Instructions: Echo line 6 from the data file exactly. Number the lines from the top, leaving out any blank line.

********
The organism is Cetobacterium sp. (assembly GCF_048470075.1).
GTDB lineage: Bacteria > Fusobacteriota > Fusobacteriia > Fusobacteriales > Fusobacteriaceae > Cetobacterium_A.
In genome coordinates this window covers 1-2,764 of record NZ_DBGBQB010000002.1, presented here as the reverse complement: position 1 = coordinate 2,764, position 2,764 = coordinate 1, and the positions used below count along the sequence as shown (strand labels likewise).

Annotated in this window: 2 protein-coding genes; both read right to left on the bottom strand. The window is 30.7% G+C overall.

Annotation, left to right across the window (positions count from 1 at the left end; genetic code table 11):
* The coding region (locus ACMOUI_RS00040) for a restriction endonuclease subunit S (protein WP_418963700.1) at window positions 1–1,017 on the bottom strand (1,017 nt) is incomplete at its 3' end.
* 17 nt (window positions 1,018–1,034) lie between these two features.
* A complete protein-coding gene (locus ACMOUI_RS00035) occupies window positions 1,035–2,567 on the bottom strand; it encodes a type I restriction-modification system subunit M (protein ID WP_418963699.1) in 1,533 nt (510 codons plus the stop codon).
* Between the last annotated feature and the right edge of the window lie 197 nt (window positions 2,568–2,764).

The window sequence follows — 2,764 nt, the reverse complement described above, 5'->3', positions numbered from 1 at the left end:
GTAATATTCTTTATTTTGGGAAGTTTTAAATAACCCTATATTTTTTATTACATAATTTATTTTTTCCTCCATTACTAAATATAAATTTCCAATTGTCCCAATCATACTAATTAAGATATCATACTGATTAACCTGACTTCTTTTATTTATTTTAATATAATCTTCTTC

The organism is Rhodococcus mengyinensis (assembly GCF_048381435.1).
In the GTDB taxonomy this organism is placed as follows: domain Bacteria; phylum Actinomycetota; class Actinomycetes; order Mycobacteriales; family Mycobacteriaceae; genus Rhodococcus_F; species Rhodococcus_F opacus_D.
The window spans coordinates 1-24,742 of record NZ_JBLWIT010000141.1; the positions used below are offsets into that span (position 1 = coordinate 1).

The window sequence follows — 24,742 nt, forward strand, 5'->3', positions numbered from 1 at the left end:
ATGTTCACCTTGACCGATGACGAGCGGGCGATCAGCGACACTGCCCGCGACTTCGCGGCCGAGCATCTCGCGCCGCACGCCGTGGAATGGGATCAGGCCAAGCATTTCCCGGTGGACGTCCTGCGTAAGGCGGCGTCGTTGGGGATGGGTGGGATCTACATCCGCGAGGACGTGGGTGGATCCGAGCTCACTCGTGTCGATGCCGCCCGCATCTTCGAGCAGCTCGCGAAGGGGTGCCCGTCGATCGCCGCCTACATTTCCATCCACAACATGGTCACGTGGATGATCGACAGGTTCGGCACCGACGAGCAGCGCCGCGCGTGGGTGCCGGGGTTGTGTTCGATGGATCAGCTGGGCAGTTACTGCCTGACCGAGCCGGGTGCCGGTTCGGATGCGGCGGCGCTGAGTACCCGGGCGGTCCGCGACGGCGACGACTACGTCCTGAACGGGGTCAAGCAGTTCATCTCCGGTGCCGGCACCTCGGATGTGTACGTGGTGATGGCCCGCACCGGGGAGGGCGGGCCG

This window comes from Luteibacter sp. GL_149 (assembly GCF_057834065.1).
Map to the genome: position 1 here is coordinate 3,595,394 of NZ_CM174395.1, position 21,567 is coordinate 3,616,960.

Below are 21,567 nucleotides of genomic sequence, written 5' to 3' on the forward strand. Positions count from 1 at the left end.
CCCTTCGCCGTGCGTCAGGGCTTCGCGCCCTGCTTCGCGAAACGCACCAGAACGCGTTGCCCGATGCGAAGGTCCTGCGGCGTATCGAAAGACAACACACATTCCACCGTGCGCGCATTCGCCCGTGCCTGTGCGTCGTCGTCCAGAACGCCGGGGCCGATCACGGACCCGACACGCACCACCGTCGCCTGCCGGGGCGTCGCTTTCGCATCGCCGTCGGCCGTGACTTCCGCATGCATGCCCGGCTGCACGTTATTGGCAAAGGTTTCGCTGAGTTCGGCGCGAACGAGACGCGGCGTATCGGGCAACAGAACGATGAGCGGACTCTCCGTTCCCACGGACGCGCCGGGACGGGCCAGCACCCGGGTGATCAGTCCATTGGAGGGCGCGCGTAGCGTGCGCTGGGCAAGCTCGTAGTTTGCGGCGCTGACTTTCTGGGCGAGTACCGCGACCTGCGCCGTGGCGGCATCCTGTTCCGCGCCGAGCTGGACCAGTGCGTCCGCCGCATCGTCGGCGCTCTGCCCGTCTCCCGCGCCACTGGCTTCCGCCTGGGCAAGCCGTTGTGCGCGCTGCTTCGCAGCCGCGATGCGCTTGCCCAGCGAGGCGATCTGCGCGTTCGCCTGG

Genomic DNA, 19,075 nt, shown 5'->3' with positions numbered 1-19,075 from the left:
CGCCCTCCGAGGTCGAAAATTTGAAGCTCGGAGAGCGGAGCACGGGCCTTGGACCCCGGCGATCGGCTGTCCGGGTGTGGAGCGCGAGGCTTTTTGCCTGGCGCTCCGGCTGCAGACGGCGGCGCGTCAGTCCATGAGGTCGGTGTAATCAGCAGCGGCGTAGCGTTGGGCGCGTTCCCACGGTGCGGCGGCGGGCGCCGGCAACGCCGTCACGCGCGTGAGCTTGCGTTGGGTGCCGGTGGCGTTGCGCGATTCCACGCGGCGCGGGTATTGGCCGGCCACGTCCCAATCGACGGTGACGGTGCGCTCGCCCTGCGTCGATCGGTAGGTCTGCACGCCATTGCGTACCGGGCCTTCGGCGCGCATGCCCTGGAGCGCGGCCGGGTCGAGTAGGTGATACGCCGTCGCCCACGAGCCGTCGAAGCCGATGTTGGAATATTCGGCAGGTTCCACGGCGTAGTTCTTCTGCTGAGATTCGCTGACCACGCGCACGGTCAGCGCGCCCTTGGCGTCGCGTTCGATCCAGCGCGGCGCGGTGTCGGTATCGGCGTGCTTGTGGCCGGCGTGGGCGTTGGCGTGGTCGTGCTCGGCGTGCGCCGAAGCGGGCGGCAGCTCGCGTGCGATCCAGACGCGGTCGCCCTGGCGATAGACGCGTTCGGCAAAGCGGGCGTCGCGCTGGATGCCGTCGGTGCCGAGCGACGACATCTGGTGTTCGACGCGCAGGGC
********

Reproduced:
* The coding region (locus ACMOUI_RS00040) for a restriction endonuclease subunit S (protein WP_418963700.1) at window positions 1–1,017 on the bottom strand (1,017 nt) is incomplete at its 3' end.